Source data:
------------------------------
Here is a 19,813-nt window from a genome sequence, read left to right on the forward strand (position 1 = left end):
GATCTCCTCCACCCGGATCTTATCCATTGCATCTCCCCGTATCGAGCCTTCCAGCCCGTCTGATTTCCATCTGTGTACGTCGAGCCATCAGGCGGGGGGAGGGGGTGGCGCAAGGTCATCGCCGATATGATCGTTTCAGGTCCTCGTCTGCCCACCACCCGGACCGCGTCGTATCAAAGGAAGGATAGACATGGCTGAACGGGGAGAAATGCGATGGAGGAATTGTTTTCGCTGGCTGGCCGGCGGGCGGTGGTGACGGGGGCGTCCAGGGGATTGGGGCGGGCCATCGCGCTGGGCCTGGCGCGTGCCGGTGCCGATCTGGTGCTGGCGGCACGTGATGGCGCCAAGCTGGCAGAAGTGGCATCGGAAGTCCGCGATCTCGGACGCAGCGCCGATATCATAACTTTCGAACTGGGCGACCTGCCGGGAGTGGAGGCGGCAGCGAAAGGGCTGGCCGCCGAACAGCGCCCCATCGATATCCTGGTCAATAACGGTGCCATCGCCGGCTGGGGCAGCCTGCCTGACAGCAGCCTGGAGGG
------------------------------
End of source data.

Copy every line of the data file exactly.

Here is a 19,813-nt window from a genome sequence, read left to right on the forward strand (position 1 = left end):
GATCTCCTCCACCCGGATCTTATCCATTGCATCTCCCCGTATCGAGCCTTCCAGCCCGTCTGATTTCCATCTGTGTACGTCGAGCCATCAGGCGGGGGGAGGGGGTGGCGCAAGGTCATCGCCGATATGATCGTTTCAGGTCCTCGTCTGCCCACCACCCGGACCGCGTCGTATCAAAGGAAGGATAGACATGGCTGAACGGGGAGAAATGCGATGGAGGAATTGTTTTCGCTGGCTGGCCGGCGGGCGGTGGTGACGGGGGCGTCCAGGGGATTGGGGCGGGCCATCGCGCTGGGCCTGGCGCGTGCCGGTGCCGATCTGGTGCTGGCGGCACGTGATGGCGCCAAGCTGGCAGAAGTGGCATCGGAAGTCCGCGATCTCGGACGCAGCGCCGATATCATAACTTTCGAACTGGGCGACCTGCCGGGAGTGGAGGCGGCAGCGAAAGGGCTGGCCGCCGAACAGCGCCCCATCGATATCCTGGTCAATAACGGTGCCATCGCCGGCTGGGGCAGCCTGCCTGACAGCAGCCTGGAGGG